|Title||The Income Redistribution Effect Of China's Personal Income Tax: What The Micro-Data Say|
|Publication Type||Journal Article|
|Year of Publication||2014|
|Authors||Ma, Guangrong, Xu, Jianwei, and Li, Shi|
|Journal||Contemporary Economic Policy|
|Keywords||China, Income Redistribution Effect, Personal Income Tax, Progressivity, Tax Burden|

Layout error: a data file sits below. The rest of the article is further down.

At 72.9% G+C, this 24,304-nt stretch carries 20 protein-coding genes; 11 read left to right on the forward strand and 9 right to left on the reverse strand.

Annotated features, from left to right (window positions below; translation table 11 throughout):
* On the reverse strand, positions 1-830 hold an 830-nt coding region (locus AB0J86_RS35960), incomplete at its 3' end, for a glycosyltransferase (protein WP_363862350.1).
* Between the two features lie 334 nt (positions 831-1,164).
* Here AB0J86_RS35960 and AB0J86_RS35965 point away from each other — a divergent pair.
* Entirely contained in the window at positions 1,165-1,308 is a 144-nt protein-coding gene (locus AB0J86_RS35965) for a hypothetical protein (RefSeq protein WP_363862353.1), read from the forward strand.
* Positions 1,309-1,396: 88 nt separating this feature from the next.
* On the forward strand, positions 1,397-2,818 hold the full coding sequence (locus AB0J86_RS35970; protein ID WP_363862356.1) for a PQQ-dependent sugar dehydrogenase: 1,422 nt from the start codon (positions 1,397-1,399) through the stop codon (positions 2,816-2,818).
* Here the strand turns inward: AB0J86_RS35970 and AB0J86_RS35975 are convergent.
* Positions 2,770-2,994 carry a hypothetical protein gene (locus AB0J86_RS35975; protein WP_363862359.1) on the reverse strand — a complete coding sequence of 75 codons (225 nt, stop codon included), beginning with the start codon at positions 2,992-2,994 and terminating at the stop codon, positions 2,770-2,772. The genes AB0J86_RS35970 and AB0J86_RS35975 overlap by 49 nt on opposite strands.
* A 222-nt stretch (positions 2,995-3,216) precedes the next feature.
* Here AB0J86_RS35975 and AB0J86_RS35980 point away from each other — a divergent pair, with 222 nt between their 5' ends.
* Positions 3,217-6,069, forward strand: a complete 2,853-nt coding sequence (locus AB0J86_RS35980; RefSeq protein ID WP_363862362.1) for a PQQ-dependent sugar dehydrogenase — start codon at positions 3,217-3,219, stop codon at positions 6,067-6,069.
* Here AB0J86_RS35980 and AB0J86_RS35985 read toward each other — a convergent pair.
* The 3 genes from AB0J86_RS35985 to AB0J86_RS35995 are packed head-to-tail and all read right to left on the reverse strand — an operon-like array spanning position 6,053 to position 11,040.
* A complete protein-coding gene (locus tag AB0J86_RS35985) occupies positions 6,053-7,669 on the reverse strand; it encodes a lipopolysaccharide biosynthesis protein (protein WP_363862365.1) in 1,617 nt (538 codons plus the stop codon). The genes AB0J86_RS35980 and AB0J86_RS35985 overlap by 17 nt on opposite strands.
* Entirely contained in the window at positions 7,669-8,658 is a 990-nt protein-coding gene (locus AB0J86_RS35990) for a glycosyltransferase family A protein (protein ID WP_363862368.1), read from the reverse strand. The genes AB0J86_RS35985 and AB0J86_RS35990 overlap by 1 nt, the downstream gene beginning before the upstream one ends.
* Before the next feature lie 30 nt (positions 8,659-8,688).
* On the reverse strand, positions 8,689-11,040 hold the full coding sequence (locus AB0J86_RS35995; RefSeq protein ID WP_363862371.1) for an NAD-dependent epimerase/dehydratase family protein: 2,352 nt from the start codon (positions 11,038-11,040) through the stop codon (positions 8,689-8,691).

This paper uses continuous micro-level data to investigate the income redistribution effect of the personal income tax (PIT) in China beginning in 1997. We find that the average tax rate plays a larger role in determining the income redistribution effect of PIT than tax progressivity does. Although tax progressivity decreased as a result of rising personal incomes and a constant PIT policy prior to 2005, the income redistribution effect of the PIT improved as a result of the higher average tax rate. The tax reform beginning in 2006 increased tax progressivity but decreased the average tax rate, thereby weakening the income redistribution effect of the PIT. Further analysis indicates that the middle-income group was the only net loser before 2005, but it benefited from the PIT policy reform. A cross-country comparison shows that China has a lower PIT burden and higher progressivity than developed countries; in fact, China’s levels of progressivity and tax burden are similar to those of Latin American countries.